Dragonflies

Media
Photo of a male Banded Pennant dragonfly
Scientific Name
Species in the suborder Anisoptera
Family
There are 8 North American families of dragonflies in the order Odonata (dragonflies and damselflies)
Description

Dragonflies have slender, elongated abdomens, robust bodies, and 2 pairs of wings that are usually outstretched horizontally. The wings are membranous and elaborately veined. The hindwing is wider at the base than the forewing. The eyes are compound, large, adjoin each other, and nearly cover the head. The antennae are short. The six legs are poor for walking but good for perching.

Larvae (nymphs) are aquatic, usually drab, with 6 legs and with small wing buds. Gills are located inside the rectum (unlike those of damselflies, which extend from the hind end like 3 leaflike tails). They breathe by drawing water in and out of their hind end. By forcefully expelling this water, the animal can move quickly in a form of jet propulsion.

To distinguish between the many types of dragonflies, note the details of wing vein patterns as well as colors and markings on wings and body. Wing details, for example, can include coloration of the pterostigma, a narrow cell along the leading edge of the forewing, which is often black, white, and/or brown, and thickened. Males and females often have different colors and markings. Subadults often have different markings, too.

Size
Adult length: from 1 to 3½ inches (varies with species).
Where To Find
image of Dragonflies Distribution Map
Statewide.
Nymphs are common in many aquatic habitats. Because they lay eggs in water, adults are usually near water, too, though their fast, strong flight takes them many places.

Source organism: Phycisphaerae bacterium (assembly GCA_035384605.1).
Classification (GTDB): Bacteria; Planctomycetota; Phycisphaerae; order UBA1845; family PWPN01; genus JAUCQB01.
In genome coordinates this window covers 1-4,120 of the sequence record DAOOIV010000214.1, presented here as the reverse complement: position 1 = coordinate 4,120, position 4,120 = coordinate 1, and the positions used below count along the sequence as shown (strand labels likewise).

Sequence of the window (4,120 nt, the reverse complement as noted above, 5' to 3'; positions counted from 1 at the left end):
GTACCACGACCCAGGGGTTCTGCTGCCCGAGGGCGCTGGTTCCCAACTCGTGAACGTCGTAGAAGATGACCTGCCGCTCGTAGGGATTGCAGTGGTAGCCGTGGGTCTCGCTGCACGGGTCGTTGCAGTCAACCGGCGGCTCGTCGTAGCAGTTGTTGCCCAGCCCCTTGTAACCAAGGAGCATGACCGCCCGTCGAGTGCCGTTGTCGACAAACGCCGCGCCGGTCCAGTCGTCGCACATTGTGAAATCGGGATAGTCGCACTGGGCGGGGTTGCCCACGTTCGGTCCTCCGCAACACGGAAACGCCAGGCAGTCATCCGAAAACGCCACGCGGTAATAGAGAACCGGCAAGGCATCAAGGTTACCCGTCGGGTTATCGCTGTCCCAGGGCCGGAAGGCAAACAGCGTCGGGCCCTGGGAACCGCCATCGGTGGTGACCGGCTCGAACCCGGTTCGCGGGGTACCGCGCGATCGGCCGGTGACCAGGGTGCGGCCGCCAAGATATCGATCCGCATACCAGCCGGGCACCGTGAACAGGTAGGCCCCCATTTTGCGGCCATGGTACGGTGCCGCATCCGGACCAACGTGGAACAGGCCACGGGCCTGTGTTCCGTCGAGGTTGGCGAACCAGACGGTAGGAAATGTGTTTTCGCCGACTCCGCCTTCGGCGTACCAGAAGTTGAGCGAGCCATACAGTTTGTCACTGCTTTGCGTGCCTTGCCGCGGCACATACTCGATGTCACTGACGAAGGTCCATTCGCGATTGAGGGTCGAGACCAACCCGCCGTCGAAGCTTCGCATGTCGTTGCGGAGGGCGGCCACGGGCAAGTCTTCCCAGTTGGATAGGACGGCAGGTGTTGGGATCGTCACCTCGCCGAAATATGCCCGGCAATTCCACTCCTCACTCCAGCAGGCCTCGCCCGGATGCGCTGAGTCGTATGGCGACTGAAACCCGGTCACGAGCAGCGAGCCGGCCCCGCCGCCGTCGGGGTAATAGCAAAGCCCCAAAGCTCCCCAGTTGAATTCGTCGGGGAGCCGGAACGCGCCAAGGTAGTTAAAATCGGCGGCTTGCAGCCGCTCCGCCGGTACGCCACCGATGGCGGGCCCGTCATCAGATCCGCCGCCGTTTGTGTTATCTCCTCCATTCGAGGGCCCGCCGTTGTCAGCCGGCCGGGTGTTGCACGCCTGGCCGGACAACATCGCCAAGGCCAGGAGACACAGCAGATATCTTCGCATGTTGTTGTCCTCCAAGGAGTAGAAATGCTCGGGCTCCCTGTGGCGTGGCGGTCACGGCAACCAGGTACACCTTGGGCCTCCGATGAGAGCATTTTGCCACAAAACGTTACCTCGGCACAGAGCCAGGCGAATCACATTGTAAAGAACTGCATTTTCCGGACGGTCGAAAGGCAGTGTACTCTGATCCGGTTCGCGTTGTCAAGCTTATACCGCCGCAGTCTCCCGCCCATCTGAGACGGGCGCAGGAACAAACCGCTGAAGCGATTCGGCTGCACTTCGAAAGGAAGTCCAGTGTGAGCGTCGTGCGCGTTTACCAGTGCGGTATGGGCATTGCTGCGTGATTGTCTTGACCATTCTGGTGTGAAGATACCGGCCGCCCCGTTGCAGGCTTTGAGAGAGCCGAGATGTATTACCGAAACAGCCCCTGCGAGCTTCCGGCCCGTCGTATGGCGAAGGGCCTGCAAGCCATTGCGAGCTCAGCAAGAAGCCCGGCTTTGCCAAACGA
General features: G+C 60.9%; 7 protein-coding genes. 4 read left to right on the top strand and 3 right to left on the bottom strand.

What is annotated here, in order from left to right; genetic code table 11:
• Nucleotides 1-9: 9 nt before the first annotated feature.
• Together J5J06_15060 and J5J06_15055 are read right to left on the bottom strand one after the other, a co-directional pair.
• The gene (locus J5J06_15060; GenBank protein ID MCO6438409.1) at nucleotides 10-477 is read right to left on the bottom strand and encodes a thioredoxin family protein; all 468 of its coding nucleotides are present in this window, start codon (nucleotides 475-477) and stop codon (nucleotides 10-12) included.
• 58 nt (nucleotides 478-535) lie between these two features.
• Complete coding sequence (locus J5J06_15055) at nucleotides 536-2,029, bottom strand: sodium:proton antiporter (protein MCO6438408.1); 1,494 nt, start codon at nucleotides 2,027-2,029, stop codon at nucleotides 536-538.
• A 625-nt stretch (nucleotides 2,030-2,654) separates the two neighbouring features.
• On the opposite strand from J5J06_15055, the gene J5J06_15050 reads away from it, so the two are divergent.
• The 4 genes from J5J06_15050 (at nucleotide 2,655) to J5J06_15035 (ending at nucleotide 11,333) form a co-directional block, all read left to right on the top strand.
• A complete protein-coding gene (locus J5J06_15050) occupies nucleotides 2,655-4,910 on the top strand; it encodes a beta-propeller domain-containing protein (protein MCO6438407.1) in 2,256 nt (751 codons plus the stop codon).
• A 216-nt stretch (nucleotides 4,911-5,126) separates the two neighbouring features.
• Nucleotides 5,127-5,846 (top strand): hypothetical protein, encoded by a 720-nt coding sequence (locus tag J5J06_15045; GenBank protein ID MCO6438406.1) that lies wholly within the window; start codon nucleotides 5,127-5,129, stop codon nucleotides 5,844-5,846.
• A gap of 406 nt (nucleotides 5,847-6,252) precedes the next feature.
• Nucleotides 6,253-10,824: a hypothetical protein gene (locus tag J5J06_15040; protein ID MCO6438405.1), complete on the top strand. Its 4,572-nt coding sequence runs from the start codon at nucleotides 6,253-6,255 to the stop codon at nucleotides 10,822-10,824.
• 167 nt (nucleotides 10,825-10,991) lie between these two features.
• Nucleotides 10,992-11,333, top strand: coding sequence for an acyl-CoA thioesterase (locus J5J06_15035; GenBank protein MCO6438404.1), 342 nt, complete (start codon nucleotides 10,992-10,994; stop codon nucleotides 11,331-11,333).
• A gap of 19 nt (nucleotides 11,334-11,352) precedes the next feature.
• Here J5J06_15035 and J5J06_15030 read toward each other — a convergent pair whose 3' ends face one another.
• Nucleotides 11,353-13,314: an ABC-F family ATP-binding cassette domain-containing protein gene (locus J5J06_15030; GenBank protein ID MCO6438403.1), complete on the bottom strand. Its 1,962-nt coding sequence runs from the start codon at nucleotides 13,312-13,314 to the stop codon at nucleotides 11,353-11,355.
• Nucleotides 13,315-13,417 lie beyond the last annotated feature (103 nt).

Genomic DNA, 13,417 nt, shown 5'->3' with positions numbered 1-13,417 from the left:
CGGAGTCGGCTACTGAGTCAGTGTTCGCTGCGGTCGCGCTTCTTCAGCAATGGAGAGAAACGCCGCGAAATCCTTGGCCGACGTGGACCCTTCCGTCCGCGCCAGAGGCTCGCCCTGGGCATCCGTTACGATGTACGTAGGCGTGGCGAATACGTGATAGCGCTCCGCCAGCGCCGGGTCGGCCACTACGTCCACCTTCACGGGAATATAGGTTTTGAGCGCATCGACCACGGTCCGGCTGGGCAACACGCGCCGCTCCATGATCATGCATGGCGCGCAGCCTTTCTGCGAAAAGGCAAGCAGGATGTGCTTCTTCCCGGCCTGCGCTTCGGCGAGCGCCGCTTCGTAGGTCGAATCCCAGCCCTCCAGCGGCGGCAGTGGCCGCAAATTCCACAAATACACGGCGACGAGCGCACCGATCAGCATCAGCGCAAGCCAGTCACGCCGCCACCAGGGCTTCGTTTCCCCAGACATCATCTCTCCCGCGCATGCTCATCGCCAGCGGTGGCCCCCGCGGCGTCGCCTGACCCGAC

The hunting behavior of adult dragonflies is called “hawking.” Their legs are held in a basket shape during flight, which is perfect for grasping mosquitoes and other small flying insects. The hunting of the nymphs is more bizarre; they are typically lie-in-wait predators resting quietly on the substrate. When a potential meal swims or walks near, the nymph’s extendable jaws flash outward to snatch and draw in the food, which can be any small aquatic animal or even the claw of an equal-sized crayfish.
There are many species of dragonflies in our state, ranging from very common to unusual to rare to in danger of disappearing. Nine Missouri dragonflies are Species of Conservation Concern: bayou clubtail, midland clubtail, skillet clubtail, golden-winged skimmer, brimstone clubtail, elusive clubtail, Hine's emerald, Ozark emerald, and treetop emerald. Hine's emerald is Endangered in Missouri and is the only dragonfly that is Federally Endangered.
Life Cycle
Males commonly perch on branches or other objects, patrolling their territories, driving away rival males, and attempting to mate with females. Mating pairs usually fly in tandem. The female usually flies low over the water, depositing eggs directly on the surface. Larvae (nymphs) undergo several molts as they grow. When ready, they crawl out of the water to a safe place, shed their skin, and emerge as a young adult. In the next days or week, they complete their maturation.
Anyone who dislikes mosquitoes can appreciate dragonflies! Dragonflies are also admired for their beautiful forms. In case you are wondering, dragonflies cannot sting. The larger species can deliver a pinching bite when handled, but they cannot harm people. In old-time Ozark dialect, large dragonflies, especially green darners, were called "katynippers" and "snake feeders."
Most of a dragonfly’s life is spent as a nymph. Some species live for 5 years underwater before becoming adults. They and the adult forms are important predators of mosquitoes, midges, and other small insects. The nymphs are important food for fish and other aquatic insectivores.
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About Land Invertebrates in Missouri
Invertebrates are animals without backbones, including earthworms, slugs, snails, and arthropods. Arthropods—invertebrates with “jointed legs” — are a group of invertebrates that includes crayfish, shrimp, millipedes, centipedes, mites, spiders, and insects. There may be as many as 10 million species of insects alive on earth today, and they probably constitute more than 90 percent all animal species.